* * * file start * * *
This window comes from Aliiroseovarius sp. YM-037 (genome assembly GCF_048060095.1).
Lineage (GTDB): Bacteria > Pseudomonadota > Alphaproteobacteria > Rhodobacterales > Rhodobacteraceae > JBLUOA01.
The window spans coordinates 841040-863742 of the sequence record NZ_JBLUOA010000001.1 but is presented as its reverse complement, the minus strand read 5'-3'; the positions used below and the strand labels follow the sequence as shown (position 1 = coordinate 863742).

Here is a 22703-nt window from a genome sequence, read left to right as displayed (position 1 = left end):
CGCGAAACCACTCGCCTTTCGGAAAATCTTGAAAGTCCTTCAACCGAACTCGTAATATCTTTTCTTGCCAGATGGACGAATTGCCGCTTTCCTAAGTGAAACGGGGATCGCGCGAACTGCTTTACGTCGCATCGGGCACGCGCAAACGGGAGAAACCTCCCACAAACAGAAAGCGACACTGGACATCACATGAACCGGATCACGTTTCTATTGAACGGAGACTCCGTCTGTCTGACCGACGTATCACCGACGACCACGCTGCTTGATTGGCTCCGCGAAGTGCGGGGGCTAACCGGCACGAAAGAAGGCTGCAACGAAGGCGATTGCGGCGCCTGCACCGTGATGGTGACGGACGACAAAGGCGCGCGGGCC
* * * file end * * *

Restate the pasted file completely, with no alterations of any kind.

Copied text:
This window comes from Aliiroseovarius sp. YM-037 (genome assembly GCF_048060095.1).
Lineage (GTDB): Bacteria > Pseudomonadota > Alphaproteobacteria > Rhodobacterales > Rhodobacteraceae > JBLUOA01.
The window spans coordinates 841040-863742 of the sequence record NZ_JBLUOA010000001.1 but is presented as its reverse complement, the minus strand read 5'-3'; the positions used below and the strand labels follow the sequence as shown (position 1 = coordinate 863742).

Here is a 22703-nt window from a genome sequence, read left to right as displayed (position 1 = left end):
CGCGAAACCACTCGCCTTTCGGAAAATCTTGAAAGTCCTTCAACCGAACTCGTAATATCTTTTCTTGCCAGATGGACGAATTGCCGCTTTCCTAAGTGAAACGGGGATCGCGCGAACTGCTTTACGTCGCATCGGGCACGCGCAAACGGGAGAAACCTCCCACAAACAGAAAGCGACACTGGACATCACATGAACCGGATCACGTTTCTATTGAACGGAGACTCCGTCTGTCTGACCGACGTATCACCGACGACCACGCTGCTTGATTGGCTCCGCGAAGTGCGGGGGCTAACCGGCACGAAAGAAGGCTGCAACGAAGGCGATTGCGGCGCCTGCACCGTGATGGTGACGGACGACAAAGGCGCGCGGGCC